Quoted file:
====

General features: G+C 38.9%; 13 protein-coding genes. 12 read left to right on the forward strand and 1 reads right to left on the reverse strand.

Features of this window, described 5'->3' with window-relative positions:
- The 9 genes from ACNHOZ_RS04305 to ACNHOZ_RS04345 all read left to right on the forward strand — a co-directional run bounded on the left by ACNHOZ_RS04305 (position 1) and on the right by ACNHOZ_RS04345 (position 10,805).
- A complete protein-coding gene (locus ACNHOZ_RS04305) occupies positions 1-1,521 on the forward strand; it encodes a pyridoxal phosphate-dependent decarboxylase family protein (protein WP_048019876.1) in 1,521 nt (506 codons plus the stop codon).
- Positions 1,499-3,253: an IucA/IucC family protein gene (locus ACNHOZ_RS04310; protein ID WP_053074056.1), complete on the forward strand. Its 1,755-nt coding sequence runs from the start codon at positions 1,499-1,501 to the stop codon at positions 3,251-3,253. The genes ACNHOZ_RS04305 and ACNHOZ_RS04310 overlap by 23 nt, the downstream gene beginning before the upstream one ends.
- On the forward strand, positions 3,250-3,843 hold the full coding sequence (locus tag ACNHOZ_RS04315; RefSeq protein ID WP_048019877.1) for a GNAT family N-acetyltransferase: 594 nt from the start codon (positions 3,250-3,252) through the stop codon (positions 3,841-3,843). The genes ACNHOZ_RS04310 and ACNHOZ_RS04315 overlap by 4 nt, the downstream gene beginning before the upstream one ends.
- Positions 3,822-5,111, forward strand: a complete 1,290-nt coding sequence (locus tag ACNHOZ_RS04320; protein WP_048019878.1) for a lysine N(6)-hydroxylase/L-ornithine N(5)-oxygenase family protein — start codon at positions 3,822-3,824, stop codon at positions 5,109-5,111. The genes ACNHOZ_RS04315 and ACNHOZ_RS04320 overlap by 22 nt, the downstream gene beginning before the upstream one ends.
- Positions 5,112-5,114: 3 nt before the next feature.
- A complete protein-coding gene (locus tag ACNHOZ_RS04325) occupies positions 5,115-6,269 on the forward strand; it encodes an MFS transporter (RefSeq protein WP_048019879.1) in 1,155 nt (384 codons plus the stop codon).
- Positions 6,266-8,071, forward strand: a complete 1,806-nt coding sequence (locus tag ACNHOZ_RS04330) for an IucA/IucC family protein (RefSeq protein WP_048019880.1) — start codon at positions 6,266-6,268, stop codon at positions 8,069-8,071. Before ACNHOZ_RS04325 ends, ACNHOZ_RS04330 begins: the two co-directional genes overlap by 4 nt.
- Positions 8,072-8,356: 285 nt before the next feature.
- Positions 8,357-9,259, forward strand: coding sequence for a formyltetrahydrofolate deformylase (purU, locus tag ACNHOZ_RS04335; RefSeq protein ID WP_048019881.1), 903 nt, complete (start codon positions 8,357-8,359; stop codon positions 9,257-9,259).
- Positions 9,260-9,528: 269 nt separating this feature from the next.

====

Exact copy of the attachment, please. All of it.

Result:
General features: G+C 38.9%; 13 protein-coding genes. 12 read left to right on the forward strand and 1 reads right to left on the reverse strand.

Features of this window, described 5'->3' with window-relative positions:
- The 9 genes from ACNHOZ_RS04305 to ACNHOZ_RS04345 all read left to right on the forward strand — a co-directional run bounded on the left by ACNHOZ_RS04305 (position 1) and on the right by ACNHOZ_RS04345 (position 10,805).
- A complete protein-coding gene (locus ACNHOZ_RS04305) occupies positions 1-1,521 on the forward strand; it encodes a pyridoxal phosphate-dependent decarboxylase family protein (protein WP_048019876.1) in 1,521 nt (506 codons plus the stop codon).
- Positions 1,499-3,253: an IucA/IucC family protein gene (locus ACNHOZ_RS04310; protein ID WP_053074056.1), complete on the forward strand. Its 1,755-nt coding sequence runs from the start codon at positions 1,499-1,501 to the stop codon at positions 3,251-3,253. The genes ACNHOZ_RS04305 and ACNHOZ_RS04310 overlap by 23 nt, the downstream gene beginning before the upstream one ends.
- On the forward strand, positions 3,250-3,843 hold the full coding sequence (locus tag ACNHOZ_RS04315; RefSeq protein ID WP_048019877.1) for a GNAT family N-acetyltransferase: 594 nt from the start codon (positions 3,250-3,252) through the stop codon (positions 3,841-3,843). The genes ACNHOZ_RS04310 and ACNHOZ_RS04315 overlap by 4 nt, the downstream gene beginning before the upstream one ends.
- Positions 3,822-5,111, forward strand: a complete 1,290-nt coding sequence (locus tag ACNHOZ_RS04320; protein WP_048019878.1) for a lysine N(6)-hydroxylase/L-ornithine N(5)-oxygenase family protein — start codon at positions 3,822-3,824, stop codon at positions 5,109-5,111. The genes ACNHOZ_RS04315 and ACNHOZ_RS04320 overlap by 22 nt, the downstream gene beginning before the upstream one ends.
- Positions 5,112-5,114: 3 nt before the next feature.
- A complete protein-coding gene (locus tag ACNHOZ_RS04325) occupies positions 5,115-6,269 on the forward strand; it encodes an MFS transporter (RefSeq protein WP_048019879.1) in 1,155 nt (384 codons plus the stop codon).
- Positions 6,266-8,071, forward strand: a complete 1,806-nt coding sequence (locus tag ACNHOZ_RS04330) for an IucA/IucC family protein (RefSeq protein WP_048019880.1) — start codon at positions 6,266-6,268, stop codon at positions 8,069-8,071. Before ACNHOZ_RS04325 ends, ACNHOZ_RS04330 begins: the two co-directional genes overlap by 4 nt.
- Positions 8,072-8,356: 285 nt before the next feature.
- Positions 8,357-9,259, forward strand: coding sequence for a formyltetrahydrofolate deformylase (purU, locus tag ACNHOZ_RS04335; RefSeq protein ID WP_048019881.1), 903 nt, complete (start codon positions 8,357-8,359; stop codon positions 9,257-9,259).
- Positions 9,260-9,528: 269 nt separating this feature from the next.